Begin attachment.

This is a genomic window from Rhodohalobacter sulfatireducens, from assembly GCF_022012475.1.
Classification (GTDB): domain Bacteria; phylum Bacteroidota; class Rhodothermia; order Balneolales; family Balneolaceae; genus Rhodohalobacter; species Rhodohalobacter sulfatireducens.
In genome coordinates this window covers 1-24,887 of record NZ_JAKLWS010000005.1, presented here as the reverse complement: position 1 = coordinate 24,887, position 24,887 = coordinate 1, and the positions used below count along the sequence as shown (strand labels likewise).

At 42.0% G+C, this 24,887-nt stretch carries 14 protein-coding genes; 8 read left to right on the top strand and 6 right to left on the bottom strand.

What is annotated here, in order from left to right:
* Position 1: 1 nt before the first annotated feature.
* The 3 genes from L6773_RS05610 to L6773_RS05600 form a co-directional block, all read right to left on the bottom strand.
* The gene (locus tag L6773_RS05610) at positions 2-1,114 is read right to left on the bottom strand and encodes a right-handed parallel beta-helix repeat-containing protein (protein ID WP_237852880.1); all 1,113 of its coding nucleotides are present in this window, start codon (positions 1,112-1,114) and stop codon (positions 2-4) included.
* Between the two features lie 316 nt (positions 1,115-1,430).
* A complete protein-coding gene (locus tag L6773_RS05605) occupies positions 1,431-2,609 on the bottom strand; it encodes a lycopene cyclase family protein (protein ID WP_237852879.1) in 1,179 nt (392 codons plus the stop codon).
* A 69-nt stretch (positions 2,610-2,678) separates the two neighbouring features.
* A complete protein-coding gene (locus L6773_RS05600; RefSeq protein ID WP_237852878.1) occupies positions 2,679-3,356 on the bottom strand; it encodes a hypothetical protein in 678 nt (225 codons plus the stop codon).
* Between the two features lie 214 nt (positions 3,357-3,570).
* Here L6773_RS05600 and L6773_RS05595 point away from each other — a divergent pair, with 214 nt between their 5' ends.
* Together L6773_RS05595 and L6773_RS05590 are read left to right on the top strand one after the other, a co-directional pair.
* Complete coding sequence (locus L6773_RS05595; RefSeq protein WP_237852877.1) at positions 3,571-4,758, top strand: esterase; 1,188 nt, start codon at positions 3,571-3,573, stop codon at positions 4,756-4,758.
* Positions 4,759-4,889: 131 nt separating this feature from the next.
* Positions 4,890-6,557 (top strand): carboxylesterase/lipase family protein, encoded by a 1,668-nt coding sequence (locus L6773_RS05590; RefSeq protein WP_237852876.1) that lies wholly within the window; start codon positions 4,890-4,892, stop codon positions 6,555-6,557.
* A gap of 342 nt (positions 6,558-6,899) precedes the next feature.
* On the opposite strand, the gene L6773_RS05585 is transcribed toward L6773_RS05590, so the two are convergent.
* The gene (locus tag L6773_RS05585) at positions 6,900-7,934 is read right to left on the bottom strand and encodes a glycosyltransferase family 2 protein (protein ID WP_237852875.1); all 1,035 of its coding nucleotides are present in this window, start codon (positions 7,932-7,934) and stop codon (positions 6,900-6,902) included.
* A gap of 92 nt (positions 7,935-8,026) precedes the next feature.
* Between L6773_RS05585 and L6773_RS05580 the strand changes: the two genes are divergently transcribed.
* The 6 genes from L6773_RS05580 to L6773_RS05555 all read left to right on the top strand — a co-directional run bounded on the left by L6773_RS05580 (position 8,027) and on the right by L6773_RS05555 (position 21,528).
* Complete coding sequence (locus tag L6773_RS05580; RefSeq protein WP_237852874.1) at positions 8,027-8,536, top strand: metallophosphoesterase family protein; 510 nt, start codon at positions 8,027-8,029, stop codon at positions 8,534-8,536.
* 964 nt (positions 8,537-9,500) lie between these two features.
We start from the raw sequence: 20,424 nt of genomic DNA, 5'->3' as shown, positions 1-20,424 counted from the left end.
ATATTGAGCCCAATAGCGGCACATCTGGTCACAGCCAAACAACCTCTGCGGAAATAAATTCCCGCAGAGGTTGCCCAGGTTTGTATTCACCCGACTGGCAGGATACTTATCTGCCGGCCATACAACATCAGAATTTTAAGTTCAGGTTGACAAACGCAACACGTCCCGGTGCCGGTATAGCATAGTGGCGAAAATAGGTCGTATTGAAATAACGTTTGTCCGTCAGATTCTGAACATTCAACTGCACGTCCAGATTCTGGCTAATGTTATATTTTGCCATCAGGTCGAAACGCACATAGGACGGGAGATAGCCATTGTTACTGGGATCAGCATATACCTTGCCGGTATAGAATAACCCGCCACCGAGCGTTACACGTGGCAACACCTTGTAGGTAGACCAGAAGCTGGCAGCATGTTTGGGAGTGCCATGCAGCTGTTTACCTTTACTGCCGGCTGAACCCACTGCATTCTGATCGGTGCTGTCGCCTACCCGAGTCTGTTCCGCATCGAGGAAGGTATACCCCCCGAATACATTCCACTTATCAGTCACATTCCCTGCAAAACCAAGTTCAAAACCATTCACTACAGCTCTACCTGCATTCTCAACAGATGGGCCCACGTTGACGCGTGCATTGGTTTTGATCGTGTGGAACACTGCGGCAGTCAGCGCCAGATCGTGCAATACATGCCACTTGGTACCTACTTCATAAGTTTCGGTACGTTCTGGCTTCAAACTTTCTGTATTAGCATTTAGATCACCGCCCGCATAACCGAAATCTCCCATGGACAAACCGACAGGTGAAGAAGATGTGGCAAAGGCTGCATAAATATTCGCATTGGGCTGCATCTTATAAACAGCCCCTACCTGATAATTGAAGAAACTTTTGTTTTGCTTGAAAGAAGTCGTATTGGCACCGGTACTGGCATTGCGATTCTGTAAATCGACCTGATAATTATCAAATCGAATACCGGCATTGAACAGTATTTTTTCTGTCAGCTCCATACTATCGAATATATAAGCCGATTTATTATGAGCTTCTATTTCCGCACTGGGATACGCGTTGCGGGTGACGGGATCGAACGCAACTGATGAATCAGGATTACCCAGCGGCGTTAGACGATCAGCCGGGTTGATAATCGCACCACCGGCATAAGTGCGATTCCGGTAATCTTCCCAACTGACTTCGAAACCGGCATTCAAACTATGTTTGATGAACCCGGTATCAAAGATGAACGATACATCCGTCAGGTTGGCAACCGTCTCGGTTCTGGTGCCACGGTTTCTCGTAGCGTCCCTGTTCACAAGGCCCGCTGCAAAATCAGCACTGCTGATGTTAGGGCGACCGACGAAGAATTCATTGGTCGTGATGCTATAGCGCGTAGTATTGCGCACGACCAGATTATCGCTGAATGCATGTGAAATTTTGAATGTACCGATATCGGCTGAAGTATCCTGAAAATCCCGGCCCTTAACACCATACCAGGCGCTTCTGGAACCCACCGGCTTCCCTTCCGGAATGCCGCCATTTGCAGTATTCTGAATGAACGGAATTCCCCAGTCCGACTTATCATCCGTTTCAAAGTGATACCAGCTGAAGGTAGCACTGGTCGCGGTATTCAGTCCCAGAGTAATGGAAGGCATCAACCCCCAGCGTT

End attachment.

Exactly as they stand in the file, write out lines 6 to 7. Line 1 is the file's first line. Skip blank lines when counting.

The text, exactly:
* Position 1: 1 nt before the first annotated feature.
* The 3 genes from L6773_RS05610 to L6773_RS05600 form a co-directional block, all read right to left on the bottom strand.